The Non-Aristotelian Drama and the Advantages Its Form Lends to Blog Fiction

by lingonberryjelly

This is, unusual for this blog, a post on writing, rather than a piece of fiction.


I love serials. I rarely watch TV that doesn’t have inter-episode continuity, but I have, on a number of occasions, begun watching a show after catching a few minutes of a mid-season episode.

I argue that a blog suffers from many of the problems that plagued early television; A person is about a dozen times more likely to start watching a show mid-season than to catch the first episode, therefore each episode must be, in some way, stand alone.

Enter Epic, or Non-Aristotelian Drama: as Alfred Döblin stated, Wikipedia quotes, and I paraphrase, an epic may be chopped into little pieces, reassembled, and the work will still function.

An initial statement: I believe, and it is at least true to my taste, that plot continuity, character growth, and linear narrative, may exist purely as nuance. By this I mean, any scene in an epic should stand alone, and be comprehensible unto itself, though, as is true in many epics and literary cycles, reading the whole body of work will give a more complete impression of the characters and a grasp on the time-line.

Take for example a revenge plot.

The protagonist might very well appear to be a cold blooded murderer, a one-dimensional psychopath, if we, the readers, aren’t informed of his motivations. One story might show us the end of his quest for revenge, while the preceding stories, if they are portrayed linearly, might show him grieving for his dead daughter while meeting her mother, long estranged, and the rekindling of their feelings. Another story, in the middle, might show us a conversation between the father and his daughter’s heroin addicted former boyfriend. These stories may be connected by nothing more than the name of the lead, but taken together they allow us to see many facets of one character.

Onto the advantage leant by this format. Short fiction, short-shorts or flash, is the obvious choice for a fiction blog, as most blog readers require small bites of content. A serialized novel is another, and I will tackle my opposition to this format first.

When I arrive at a blog and find chapter twenty-six of a serial novel facing me, my reaction is to give it a few paragraphs. Almost inevitably, the prose fails to hold my interest and I move on rather than seeking the first chapter, many pages deep. This is of course unfair. No one can create a hook at the start of every chapter, and I doubt a novel that attempted this would be palatable, but that is what would be required to overcome what is my natural tendency. Not every story has to start with a murder or explosion. Simply starting from the beginning is often enough to hook me.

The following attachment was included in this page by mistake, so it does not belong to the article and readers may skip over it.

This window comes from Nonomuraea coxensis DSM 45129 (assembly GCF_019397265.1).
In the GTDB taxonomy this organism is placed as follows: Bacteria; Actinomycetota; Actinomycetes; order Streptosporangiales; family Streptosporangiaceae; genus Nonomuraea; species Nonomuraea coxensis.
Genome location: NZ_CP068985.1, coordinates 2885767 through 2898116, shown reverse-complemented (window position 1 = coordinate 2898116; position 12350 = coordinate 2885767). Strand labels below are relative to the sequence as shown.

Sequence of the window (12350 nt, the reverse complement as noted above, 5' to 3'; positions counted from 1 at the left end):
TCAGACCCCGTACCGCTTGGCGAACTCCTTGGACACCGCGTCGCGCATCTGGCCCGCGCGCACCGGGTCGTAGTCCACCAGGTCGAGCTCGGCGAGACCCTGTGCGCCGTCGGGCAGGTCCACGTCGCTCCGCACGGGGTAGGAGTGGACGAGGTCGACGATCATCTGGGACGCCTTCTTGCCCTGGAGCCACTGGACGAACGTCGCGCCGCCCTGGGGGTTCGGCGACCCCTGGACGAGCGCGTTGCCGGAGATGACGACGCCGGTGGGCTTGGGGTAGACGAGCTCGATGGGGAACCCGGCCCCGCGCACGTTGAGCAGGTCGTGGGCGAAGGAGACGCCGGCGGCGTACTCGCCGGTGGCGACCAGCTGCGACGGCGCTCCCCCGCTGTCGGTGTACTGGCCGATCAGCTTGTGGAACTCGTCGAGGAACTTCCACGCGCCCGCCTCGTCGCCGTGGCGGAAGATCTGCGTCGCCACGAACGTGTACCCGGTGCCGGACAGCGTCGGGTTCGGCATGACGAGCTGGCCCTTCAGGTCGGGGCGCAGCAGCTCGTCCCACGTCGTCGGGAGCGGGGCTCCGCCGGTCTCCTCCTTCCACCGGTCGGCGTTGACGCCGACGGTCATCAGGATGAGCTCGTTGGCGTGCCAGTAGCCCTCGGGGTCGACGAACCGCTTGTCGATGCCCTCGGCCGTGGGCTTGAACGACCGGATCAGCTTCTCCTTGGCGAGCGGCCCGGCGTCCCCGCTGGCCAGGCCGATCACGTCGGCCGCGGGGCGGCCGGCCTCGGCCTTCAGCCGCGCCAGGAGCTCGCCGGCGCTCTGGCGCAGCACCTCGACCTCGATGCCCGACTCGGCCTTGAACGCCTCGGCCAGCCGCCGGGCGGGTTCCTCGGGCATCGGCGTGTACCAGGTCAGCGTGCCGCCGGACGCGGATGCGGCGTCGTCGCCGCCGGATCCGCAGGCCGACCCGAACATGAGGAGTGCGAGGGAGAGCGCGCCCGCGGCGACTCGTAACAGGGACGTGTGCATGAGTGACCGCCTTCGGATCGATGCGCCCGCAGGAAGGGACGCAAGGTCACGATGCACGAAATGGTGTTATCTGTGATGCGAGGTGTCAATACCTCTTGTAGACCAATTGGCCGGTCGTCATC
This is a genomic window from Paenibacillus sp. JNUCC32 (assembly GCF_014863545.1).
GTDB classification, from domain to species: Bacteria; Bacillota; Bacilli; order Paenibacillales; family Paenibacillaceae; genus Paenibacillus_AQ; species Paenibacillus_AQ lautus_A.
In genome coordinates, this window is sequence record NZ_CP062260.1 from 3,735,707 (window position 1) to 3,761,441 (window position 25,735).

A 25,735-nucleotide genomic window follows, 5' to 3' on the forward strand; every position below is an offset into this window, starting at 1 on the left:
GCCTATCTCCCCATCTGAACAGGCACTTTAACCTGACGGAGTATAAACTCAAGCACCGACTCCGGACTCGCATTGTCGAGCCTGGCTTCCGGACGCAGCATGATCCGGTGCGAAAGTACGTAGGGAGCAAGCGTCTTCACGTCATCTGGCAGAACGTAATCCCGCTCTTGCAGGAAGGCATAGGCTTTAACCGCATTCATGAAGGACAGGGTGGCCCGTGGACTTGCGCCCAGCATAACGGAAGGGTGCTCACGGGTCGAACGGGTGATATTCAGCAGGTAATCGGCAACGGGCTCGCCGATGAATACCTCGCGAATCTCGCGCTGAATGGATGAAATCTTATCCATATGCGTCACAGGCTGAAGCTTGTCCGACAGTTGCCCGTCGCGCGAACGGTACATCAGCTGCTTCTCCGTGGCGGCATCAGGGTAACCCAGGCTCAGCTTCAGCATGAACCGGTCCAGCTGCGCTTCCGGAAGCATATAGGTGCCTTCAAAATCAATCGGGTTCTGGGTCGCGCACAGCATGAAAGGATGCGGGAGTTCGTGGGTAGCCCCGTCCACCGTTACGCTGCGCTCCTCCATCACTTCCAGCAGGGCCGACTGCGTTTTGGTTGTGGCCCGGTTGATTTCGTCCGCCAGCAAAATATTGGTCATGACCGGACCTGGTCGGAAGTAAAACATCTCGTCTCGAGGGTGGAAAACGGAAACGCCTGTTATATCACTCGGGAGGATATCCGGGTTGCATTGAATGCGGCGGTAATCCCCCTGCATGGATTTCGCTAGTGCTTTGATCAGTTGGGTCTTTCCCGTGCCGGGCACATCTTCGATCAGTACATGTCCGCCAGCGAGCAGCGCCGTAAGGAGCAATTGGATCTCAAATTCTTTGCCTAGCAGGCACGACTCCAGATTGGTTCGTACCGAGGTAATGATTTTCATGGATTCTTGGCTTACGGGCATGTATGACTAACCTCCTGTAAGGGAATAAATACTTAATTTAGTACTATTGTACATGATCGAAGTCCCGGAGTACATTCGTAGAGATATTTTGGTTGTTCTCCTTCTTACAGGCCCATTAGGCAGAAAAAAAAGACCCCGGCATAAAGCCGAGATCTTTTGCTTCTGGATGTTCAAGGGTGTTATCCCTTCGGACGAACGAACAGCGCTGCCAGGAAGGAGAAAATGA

On a momentary tangent, making the first chapter of a serial novel sticky seems like a good idea, maybe some people do this, but I haven’t run into it.

When I find a short fiction blog, I normally start by trying the top story, which would usually be the latest post. If I find this story is to my taste, I’ll try a few more, and follow. But, after a few weeks, standalone stories don’t stick in the front of my mind. I have to be in the right mood, and I slip, missing weeks at a time.

Finally. When very rarely I find a blogger who posts short fiction which is enjoyable, sufficiently standalone as to act as an introduction to their universe, while being part of a loosely knit whole, I dive pages deep. I read the author’s earlier works, and I look forward to their next post.

I believe my reading habits are motivated by simple psychology. Humans like to have their questions answered. The very first story on a blog in epic format might indeed be subtly answering questions posed in previous stories, while, for a first time reader, those answers might well seem like question themselves, waiting to be answered in the earlier stories.

To summarize.

Short fiction: self contained; no questions left unanswered by the last line, or there shouldn’t be.

Serial novel: utterly dependent upon preceding content; too many question generated to the point of incomprehensibility.

Epic: self contained, stand alone, to the point that it gives a sense of completion and catharsis, while leaving questions to draw me in.

This is, of course, just my opinion. Feel free to share yours.